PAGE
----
Wednesday, July 22, 2009


I have been reading a book titled, The Artist's Mentor written by Ian Jackman. The book is filled with quotes from famous artists about creativity. I just finished the chapter about technique and Jackman posed an interesting question: "How does technique affect creativity? I started thinking about my own technique with different projects and how my technique changes with how I am feeling at the very moment. If I am not happy with my material or the way I placed it on the canvas or how I used a different photography technique I lose interest and my creative momentum. Sometimes just for an hour or two, sometimes for a week or longer. I have to find a technique that works for me or what I am trying to express. Some artists can work through this, but I find that I just stop and need to re-group. During these times I wonder if I am a real artist and if I really know what I am doing. Maybe I should just quit. I found out that I am not alone in this thinking.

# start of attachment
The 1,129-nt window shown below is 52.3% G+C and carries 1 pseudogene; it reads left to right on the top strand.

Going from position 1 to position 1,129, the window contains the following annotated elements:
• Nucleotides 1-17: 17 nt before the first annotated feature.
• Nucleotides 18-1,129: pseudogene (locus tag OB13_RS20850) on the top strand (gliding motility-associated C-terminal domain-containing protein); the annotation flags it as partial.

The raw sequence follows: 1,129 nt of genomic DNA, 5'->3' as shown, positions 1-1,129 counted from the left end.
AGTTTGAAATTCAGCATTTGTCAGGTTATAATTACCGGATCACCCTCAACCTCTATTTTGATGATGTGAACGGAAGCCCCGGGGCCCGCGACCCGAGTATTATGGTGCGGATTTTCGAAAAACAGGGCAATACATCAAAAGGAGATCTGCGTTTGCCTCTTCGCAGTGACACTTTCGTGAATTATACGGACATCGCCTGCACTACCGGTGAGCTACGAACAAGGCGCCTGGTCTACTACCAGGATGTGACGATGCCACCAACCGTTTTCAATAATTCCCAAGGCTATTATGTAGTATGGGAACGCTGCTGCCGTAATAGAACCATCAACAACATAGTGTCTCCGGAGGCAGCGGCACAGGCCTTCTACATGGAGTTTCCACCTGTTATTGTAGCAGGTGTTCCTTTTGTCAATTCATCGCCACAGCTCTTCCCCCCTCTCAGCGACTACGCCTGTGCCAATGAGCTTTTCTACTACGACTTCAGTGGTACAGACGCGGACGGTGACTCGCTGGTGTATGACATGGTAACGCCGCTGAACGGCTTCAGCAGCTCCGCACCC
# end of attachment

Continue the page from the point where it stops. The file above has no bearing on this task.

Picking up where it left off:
"Around 1883 a sort of break occurred in my work. I had gone to the end of impressionism and I was reaching the conclusion that I didn't know how either to paint of draw. In a word, I was at a dead end." - Pierre-Auguste Renoir

Instead of doubting myself, I am trying to realize that this is part of the process and that I need to work through it. I have found that if I keep working through a technique that might not be working for me I discover new things even if the final result is a disaster. Technique plays a huge part of my creative process. It is part of my experimentation. What about you? How does technique affect your creative process?

1 comment:

  1. This is so interesting to read right now, since I'm feeling stuck in a little rut. I know I'll get through it and its part of the process, but it's frustrating anyway. I think it might be useful to think about technique, because maybe that's contributing to my feeling that I keep making the same thing over and over. Maybe I need to come up with some new ways of doing something or try a new material. Thanks for the food for thought!